Have you exhausted Amsterdam’s museums and seen everything the other major cities’ museums have to offer? Despite the fact that the Netherlands is a small nation, Leiden is rich in culture and art. Without further ado, here are the Leiden museums that you really must visit!
Leiden Centraal is very close to the Volkenkunde Museum, one of the Netherlands’ National Museums of World Cultures. Volkenkunde Museum includes items from several nations, including China, Indonesia, Japan, and Korea. Due to the size of the Volkenkunde museum, you should spend a full day there.
Are you curious about the scientific contributions made by the Netherlands and how our culture has been shaped by this history? Your list of museums to see in the Netherlands needs to include the Rijksmuseum Boerhaave.
The collection at Rijksmuseum Boerhaave, which is named after one of the Netherlands’ most illustrious scientists, Herman Boerhaave, spans around five centuries and is assembled with the help of contemporary experts. All age groups can enjoy it.
The Rijksmuseum Boerhaave’s structure is both historically significant and stunning to look at. Since it was constructed in 1440, several changes have been made to it. It started off as St. Caecilia’s Convent and later served as a residence for plague victims and mentally ill people in the city. After then, it changed its name to St. Caecilia’s Hospital and became the first academic hospital in Northern Europe. Around 300 years ago, the museum’s namesake taught medicine here.
National Museum of Antiquities
2018 marked the 200th anniversary of the National Museum of Antiquities, so put it on your list! The museum’s permanent Egyptian Collection, which it claims to be among the best 10 of its kind, is its most notable exhibit. The entire 2,000-year-old Egyptian temple from the Taffeh town is included in this collection.
When it comes to this temple, we can all relax knowing that everyone who wants their cultural heritage returned to their country of origin will get their wish. This was one of the few temples that were endangered in the 1960s as a result of the building of the Aswan High Dam across the Nile.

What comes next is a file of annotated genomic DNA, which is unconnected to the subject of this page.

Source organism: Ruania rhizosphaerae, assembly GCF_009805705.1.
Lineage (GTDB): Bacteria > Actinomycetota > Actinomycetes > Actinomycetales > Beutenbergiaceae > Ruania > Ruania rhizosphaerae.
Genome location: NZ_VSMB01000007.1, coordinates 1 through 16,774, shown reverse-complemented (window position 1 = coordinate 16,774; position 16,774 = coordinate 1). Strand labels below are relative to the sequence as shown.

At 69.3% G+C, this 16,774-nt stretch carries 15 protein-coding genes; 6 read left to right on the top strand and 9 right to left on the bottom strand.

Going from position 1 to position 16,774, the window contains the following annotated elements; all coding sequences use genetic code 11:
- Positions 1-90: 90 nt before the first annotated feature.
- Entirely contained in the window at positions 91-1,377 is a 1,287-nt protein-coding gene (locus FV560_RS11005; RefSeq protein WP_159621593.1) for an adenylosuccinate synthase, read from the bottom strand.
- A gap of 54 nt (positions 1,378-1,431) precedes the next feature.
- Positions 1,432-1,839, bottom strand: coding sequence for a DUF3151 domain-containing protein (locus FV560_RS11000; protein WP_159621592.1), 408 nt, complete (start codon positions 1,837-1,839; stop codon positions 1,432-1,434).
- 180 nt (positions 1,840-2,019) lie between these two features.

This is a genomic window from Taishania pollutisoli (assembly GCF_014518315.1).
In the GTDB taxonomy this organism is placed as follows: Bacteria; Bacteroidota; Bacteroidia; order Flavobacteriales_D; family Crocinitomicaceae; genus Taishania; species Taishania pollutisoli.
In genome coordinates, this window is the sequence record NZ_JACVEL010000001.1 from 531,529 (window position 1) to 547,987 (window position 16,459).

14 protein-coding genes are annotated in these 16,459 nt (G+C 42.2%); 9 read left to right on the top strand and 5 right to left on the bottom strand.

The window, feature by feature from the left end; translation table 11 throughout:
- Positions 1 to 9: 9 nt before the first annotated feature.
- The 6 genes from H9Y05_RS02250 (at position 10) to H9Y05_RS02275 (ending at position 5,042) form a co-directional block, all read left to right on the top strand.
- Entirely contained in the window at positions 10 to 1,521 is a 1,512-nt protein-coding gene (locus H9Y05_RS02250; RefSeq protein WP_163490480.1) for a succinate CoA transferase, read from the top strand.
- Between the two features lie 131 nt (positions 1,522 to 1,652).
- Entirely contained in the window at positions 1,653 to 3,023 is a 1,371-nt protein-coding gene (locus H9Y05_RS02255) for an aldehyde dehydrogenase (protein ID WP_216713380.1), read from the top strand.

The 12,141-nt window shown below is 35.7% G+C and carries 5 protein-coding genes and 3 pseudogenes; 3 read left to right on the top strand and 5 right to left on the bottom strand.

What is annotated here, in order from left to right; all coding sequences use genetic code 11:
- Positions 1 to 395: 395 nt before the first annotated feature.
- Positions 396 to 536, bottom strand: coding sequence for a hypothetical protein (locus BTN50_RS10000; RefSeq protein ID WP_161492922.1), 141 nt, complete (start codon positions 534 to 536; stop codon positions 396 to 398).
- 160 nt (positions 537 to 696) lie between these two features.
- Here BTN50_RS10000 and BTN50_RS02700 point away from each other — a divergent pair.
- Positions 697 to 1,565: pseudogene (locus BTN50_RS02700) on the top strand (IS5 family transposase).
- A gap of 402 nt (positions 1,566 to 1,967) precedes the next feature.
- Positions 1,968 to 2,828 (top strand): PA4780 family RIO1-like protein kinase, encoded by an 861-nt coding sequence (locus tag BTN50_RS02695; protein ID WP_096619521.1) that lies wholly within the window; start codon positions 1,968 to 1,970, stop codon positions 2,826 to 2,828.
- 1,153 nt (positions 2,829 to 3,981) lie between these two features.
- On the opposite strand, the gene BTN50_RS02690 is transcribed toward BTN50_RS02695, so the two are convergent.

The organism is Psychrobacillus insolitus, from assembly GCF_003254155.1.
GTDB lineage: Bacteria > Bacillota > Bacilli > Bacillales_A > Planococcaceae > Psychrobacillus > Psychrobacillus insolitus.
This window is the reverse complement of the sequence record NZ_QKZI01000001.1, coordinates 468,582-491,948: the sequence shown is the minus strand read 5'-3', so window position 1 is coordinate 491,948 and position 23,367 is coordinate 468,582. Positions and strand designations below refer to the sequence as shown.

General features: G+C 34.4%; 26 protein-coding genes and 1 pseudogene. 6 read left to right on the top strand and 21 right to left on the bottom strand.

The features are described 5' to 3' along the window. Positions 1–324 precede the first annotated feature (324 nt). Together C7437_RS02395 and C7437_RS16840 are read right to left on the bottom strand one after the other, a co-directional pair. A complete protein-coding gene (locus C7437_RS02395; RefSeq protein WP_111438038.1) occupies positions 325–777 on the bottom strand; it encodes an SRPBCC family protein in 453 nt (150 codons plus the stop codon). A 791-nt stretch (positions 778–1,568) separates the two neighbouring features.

The Netherlands participated in the rescue efforts when UNESCO issued a global plea to safeguard the endangered sites. This temple was a gift from Egypt to the Dutch people as a token of their thanks.
In addition to this permanent collection, the museum offers fantastic exhibitions about the classical era that let you delve into the past of Ancient Greece, Etruria, and the Roman Empire, as well as the only comprehensive examination of Dutch archaeology, Roman life in the Netherlands, and the Dutch and the Ancient Near East.
Museum de Lakenhal, Leiden
Having been in existence since 1640, the Lakenhal’s building underwent a significant refurbishment and restoration in 2019. Some of the finest paintings from the Dutch Golden Age are on display in this museum, which also showcases the history and fine art.
The Last Judgment (ca. 1526–1527) by Lucas van Leyden, “Brillenverkoper” (ca. 1624) by Rembrandt van Rijn, and “Contra-Composition VII” by Theo van Doesburg are among the works in the collection. Visit their website to discover more about the history of the Lakenhal exhibition and to start organizing your trip!